The rest of this article is only available to active members of Questia

Sign up now for a free, 1-day trial and receive full access to:

  • Questia's entire collection
  • Automatic bibliography creation
  • More helpful research tools like notes, citations, and highlights
  • Ad-free environment

Already a member? Log in now.

Notes for this article

Add a new note
If you are trying to select text to create highlights or citations, remember that you must now click or tap on the first word, and then click or tap on the last word.
One moment ...
Project items

Items saved from this article

This article has been saved
Highlights (0)
Some of your highlights are legacy items.

Highlights saved before July 30, 2012 will not be displayed on their respective source pages.

You can easily re-create the highlights by opening the book page or article, selecting the text, and clicking “Highlight.”

Citations (0)
Some of your citations are legacy items.

Any citation created before July 30, 2012 will labeled as a “Cited page.” New citations will be saved as cited passages, pages or articles.

We also added the ability to view new citations from your projects or the book or article where you created them.

Notes (0)
Bookmarks (0)

You have no saved items from this article

Project items include:
  • Saved book/article
  • Highlights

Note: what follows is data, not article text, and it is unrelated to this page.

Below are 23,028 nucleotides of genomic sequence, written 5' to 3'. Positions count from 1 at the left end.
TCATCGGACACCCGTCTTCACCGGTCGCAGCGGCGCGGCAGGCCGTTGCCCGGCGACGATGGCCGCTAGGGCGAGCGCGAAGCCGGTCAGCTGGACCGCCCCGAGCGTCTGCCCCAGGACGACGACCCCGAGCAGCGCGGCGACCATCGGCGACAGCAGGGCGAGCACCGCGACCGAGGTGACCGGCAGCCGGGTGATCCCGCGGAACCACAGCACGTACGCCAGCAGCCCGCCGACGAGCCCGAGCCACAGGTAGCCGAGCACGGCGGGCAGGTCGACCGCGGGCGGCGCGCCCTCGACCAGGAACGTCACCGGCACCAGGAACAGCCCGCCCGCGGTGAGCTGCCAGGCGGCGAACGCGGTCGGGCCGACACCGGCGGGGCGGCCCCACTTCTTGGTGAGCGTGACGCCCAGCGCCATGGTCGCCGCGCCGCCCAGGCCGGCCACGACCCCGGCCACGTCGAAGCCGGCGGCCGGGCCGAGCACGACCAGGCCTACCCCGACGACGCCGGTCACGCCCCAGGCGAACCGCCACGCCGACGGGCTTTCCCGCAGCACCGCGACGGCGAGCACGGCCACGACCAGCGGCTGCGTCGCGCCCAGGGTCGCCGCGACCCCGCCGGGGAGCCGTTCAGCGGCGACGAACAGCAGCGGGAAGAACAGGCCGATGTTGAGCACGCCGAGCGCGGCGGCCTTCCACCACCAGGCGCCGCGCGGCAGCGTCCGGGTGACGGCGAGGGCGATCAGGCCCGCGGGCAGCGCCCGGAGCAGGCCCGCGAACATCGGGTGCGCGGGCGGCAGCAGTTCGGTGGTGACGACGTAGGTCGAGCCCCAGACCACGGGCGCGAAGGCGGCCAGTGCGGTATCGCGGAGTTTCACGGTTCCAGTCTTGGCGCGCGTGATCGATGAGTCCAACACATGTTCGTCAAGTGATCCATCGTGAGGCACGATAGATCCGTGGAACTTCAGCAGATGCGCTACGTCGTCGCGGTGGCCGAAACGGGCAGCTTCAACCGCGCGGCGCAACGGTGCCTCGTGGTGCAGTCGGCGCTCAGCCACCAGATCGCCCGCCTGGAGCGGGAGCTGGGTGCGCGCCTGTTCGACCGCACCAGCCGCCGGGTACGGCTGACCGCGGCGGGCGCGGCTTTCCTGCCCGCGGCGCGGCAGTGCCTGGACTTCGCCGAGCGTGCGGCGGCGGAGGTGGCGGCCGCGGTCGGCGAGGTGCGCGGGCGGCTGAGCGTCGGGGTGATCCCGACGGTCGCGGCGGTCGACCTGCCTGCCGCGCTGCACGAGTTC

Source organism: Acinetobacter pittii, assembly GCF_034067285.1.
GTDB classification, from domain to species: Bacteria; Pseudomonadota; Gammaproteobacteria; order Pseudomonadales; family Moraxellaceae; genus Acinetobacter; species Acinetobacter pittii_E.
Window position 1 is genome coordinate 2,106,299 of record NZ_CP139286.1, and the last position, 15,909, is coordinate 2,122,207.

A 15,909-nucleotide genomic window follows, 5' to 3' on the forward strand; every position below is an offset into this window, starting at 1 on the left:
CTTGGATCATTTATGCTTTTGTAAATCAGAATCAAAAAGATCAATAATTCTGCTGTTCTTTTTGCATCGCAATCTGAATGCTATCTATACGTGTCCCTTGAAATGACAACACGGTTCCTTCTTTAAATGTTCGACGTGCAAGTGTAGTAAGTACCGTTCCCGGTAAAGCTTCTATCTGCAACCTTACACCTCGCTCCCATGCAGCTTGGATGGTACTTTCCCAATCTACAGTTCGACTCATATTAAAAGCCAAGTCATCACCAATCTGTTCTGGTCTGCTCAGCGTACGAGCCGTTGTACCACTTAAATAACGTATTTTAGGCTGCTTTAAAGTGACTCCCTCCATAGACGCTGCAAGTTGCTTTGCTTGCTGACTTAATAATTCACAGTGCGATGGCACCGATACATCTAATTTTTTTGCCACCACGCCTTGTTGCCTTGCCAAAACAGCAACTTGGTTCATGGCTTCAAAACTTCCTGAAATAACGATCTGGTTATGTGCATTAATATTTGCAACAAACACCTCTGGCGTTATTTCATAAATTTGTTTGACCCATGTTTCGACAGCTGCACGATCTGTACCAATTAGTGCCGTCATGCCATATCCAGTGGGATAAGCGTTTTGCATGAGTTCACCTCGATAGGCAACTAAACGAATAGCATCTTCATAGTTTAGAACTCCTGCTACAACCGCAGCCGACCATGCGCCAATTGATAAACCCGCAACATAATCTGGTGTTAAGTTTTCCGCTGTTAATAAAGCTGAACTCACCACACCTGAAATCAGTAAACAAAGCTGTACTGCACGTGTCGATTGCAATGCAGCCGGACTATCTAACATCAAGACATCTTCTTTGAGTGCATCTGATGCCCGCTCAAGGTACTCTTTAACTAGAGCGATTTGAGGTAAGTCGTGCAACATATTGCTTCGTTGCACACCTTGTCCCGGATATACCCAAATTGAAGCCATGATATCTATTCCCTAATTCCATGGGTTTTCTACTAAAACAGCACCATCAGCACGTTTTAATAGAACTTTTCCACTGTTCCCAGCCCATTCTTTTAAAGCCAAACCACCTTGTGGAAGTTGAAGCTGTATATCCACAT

• Quotes/citations
  • Notes
  • Bookmarks
Notes
Cite this article

Cited article

Style
Citations are available only to our active members.
Sign up now to cite pages or passages in MLA, APA and Chicago citation styles.

(Einhorn, 1992, p. 25)

(Einhorn 25)

1

1. Lois J. Einhorn, Abraham Lincoln, the Orator: Penetrating the Lincoln Legend (Westport, CT: Greenwood Press, 1992), 25, http://www.questia.com/read/27419298.

Cited article

Law and the Brain
Settings

Settings

Typeface
Text size Smaller Larger
Search within

Search within this article

Look up

Look up a word

  • Dictionary
  • Thesaurus
Please submit a word or phrase above.
Print this page

Print this page

Why can't I print more than one page at a time?

Full screen

matching results for page

Cited passage

Style
Citations are available only to our active members.
Sign up now to cite pages or passages in MLA, APA and Chicago citation styles.

"Portraying himself as an honest, ordinary person helped Lincoln identify with his audiences." (Einhorn, 1992, p. 25).

"Portraying himself as an honest, ordinary person helped Lincoln identify with his audiences." (Einhorn 25)

"Portraying himself as an honest, ordinary person helped Lincoln identify with his audiences."1

1. Lois J. Einhorn, Abraham Lincoln, the Orator: Penetrating the Lincoln Legend (Westport, CT: Greenwood Press, 1992), 25, http://www.questia.com/read/27419298.

Cited passage

Welcome to the new Questia Reader

The Questia Reader has been updated to provide you with an even better online reading experience.  It is now 100% Responsive, which means you can read our books and articles on any sized device you wish.  All of your favorite tools like notes, highlights, and citations are still here, but the way you select text has been updated to be easier to use, especially on touchscreen devices.  Here's how:

1. Click or tap the first word you want to select.
2. Click or tap the last word you want to select.

OK, got it!

Thanks for trying Questia!

Please continue trying out our research tools, but please note, full functionality is available only to our active members.

Your work will be lost once you leave this Web page.

For full access in an ad-free environment, sign up now for a FREE, 1-day trial.

Already a member? Log in now.